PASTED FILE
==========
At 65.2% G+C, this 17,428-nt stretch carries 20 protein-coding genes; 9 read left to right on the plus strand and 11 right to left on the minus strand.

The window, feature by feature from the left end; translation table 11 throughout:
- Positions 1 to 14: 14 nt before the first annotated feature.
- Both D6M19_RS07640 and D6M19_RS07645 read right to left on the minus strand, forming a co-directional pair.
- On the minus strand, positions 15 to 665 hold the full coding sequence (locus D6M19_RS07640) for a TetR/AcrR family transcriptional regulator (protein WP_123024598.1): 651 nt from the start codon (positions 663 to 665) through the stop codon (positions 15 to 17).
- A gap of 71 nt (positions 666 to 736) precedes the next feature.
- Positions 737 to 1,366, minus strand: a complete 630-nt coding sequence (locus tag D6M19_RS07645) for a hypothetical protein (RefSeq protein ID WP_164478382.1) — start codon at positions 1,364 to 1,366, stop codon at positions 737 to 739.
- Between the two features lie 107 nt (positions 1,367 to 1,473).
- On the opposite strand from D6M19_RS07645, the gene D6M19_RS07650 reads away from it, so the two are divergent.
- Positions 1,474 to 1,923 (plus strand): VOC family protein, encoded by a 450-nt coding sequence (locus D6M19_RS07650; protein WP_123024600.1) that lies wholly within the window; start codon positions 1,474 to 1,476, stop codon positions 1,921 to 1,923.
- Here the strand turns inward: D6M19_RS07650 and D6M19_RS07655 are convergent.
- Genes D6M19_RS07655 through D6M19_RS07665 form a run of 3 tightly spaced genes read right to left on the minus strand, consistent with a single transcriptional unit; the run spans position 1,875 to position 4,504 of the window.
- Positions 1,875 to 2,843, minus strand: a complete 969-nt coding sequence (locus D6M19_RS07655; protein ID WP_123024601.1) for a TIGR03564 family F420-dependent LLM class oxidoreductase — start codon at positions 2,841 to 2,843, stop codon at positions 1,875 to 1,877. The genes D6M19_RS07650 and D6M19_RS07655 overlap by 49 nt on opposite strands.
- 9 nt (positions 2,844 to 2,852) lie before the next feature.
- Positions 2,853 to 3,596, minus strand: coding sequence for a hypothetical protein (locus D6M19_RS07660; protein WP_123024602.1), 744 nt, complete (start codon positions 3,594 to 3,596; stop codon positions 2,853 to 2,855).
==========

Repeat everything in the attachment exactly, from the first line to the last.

At 65.2% G+C, this 17,428-nt stretch carries 20 protein-coding genes; 9 read left to right on the plus strand and 11 right to left on the minus strand.

The window, feature by feature from the left end; translation table 11 throughout:
- Positions 1 to 14: 14 nt before the first annotated feature.
- Both D6M19_RS07640 and D6M19_RS07645 read right to left on the minus strand, forming a co-directional pair.
- On the minus strand, positions 15 to 665 hold the full coding sequence (locus D6M19_RS07640) for a TetR/AcrR family transcriptional regulator (protein WP_123024598.1): 651 nt from the start codon (positions 663 to 665) through the stop codon (positions 15 to 17).
- A gap of 71 nt (positions 666 to 736) precedes the next feature.
- Positions 737 to 1,366, minus strand: a complete 630-nt coding sequence (locus tag D6M19_RS07645) for a hypothetical protein (RefSeq protein ID WP_164478382.1) — start codon at positions 1,364 to 1,366, stop codon at positions 737 to 739.
- Between the two features lie 107 nt (positions 1,367 to 1,473).
- On the opposite strand from D6M19_RS07645, the gene D6M19_RS07650 reads away from it, so the two are divergent.
- Positions 1,474 to 1,923 (plus strand): VOC family protein, encoded by a 450-nt coding sequence (locus D6M19_RS07650; protein WP_123024600.1) that lies wholly within the window; start codon positions 1,474 to 1,476, stop codon positions 1,921 to 1,923.
- Here the strand turns inward: D6M19_RS07650 and D6M19_RS07655 are convergent.
- Genes D6M19_RS07655 through D6M19_RS07665 form a run of 3 tightly spaced genes read right to left on the minus strand, consistent with a single transcriptional unit; the run spans position 1,875 to position 4,504 of the window.
- Positions 1,875 to 2,843, minus strand: a complete 969-nt coding sequence (locus D6M19_RS07655; protein ID WP_123024601.1) for a TIGR03564 family F420-dependent LLM class oxidoreductase — start codon at positions 2,841 to 2,843, stop codon at positions 1,875 to 1,877. The genes D6M19_RS07650 and D6M19_RS07655 overlap by 49 nt on opposite strands.
- 9 nt (positions 2,844 to 2,852) lie before the next feature.
- Positions 2,853 to 3,596, minus strand: coding sequence for a hypothetical protein (locus D6M19_RS07660; protein WP_123024602.1), 744 nt, complete (start codon positions 3,594 to 3,596; stop codon positions 2,853 to 2,855).